Betancourt spent a decade of exile in Cuba, Costa Rica, and Puerto Rico. Other prominent party leaders had similar experiences, and those in the underground were persecuted and killed. When a massive civic protest finally led to the collapse of the Pérez Jiménez government in January 1958, Betan-court and other democratic leaders returned home. They created a new arrangement of power sharing, and Betancourt won election to the presidency in December 1958. Although he took office with the support of other democratic parties, he experienced an extraordinarily difficult incumbency.
Remnants of rightist militarism instigated two substantial uprisings. An assassination attempt planned by the Dominican strongman Rafael Leónidas Trujillo killed a member of Betancourt's party; Betancourt's hands were burned and his equilibrium was affected. Meanwhile, young admirers of Fidel Castro and the Cuban revolution mounted an armed insurgency that brought violence and terrorism in the cities of Venezuela at a time when Betancourt was grappling with a depressed economy left by the corrupt military dictatorship.
Betancourt courted the private sectors, encouraged properly controlled foreign investment, and moved toward a meaningful program of agrarian reform. Labor was supported, education received special attention, and other measures sought to correct social injustices. Betancourt also established warm relations with the Kennedy administration in Washington. The personal friendship of the two presidents grew strong as Venezuela emerged as the model of democratic reformism in Latin America.
As required by the 1961 Constitution, Betancourt left office after his five-year term (1959–1964). Once power had been transferred to Raúl Leoni, another member of the AD's founding generation, Betancourt went into exile for nearly five years, during which time he recuperated from the serious injuries suffered during the attempted assassination. After returning, he declined to run for the presidency in 1973, instead backing Carlos Andrés Pérez.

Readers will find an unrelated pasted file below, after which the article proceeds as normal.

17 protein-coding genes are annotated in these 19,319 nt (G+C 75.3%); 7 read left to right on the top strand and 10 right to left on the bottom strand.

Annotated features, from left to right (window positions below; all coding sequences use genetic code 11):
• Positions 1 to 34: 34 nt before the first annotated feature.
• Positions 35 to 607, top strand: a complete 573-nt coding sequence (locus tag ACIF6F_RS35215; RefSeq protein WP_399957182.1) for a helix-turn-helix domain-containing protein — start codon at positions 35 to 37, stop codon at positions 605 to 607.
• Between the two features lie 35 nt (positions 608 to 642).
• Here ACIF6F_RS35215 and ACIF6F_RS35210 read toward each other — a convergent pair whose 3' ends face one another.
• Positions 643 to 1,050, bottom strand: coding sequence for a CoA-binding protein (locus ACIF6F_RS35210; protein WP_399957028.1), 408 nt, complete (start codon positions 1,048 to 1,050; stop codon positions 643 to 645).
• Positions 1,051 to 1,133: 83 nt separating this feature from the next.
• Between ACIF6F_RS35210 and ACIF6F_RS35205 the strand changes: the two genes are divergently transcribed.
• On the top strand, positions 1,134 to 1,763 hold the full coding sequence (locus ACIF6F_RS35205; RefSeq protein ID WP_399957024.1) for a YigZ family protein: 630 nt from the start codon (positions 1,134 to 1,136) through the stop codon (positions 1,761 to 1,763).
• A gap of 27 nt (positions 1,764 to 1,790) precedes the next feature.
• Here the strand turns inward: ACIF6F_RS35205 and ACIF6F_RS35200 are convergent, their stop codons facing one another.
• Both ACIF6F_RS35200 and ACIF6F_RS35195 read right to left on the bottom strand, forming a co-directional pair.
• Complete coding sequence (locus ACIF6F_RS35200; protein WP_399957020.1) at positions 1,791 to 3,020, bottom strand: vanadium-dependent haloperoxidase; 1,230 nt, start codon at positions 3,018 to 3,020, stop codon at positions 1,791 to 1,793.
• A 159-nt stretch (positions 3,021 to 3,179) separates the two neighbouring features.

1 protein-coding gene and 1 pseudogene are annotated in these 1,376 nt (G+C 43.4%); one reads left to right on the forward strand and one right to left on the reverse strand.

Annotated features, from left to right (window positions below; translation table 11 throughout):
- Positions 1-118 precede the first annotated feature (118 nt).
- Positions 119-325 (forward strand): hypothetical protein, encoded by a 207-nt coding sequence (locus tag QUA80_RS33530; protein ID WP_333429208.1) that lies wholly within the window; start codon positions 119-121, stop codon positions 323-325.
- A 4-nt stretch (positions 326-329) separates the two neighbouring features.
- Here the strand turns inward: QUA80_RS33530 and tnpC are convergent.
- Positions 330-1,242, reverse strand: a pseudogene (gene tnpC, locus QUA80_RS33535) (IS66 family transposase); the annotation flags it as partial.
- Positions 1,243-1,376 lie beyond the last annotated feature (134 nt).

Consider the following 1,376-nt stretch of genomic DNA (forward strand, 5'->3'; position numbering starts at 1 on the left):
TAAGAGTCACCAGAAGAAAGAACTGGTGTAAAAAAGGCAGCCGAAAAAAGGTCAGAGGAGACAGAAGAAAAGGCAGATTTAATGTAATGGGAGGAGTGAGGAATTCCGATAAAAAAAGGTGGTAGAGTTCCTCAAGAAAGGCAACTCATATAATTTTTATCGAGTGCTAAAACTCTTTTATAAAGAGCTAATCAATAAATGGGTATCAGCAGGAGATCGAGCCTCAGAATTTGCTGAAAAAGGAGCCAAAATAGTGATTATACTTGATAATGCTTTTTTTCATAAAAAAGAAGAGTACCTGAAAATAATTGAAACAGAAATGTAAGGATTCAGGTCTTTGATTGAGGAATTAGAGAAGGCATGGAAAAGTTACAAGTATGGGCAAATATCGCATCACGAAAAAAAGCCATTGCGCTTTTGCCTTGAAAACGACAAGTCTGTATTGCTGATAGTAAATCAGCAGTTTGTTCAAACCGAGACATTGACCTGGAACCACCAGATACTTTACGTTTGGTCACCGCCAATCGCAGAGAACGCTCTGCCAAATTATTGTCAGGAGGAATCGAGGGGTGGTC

In his final years Betancourt was still a powerful force in AD. A tenacious defender of democratic values, he brooked no opposition to his vision of representative government throughout the hemisphere. He died after suffering a stroke during a visit to New York City and was buried in Caracas.
Robert J. Alexander, The Venezuelan Democratic Revolution (1964) and Rómulo Betancourt and the Transformation of Venezuela (1982).
Charles J. Ameringer, The Democratic Left in Exile: The Anti-Dictatorial Struggle in the Caribbean, 1945–1959 (1974).
Rómulo Betancourt, Venezuela: Politics and Oil, trans. Everett Baumann (1979).
Juan Liscano and Carlos Gottberg, Multimagen de Rómulo: Vida y acción de Rómulo Betancourt en gráficas, 5th ed. (1978).
John D. Martz, Acción Democrática: Evolution of a Modern Political Party in Venezuela (1964).
John D. Martz and David J. Myers, eds., Venezuela: The Democratic Experience, rev. ed. (1986).
Franklin Tugwell, The Politics of Oil in Venezuela (1975).
Ramón J. Velásquez, J. F. Sucre Figarella, and Blas Bruni Celli, Betancourt en la historia de Venezuela del siglo XX (1980).
Schwartzberg, Steven. Democracy and U.S. Policy in Latin America. Gainesville: University Press of Florida, 2003.
John D. Martz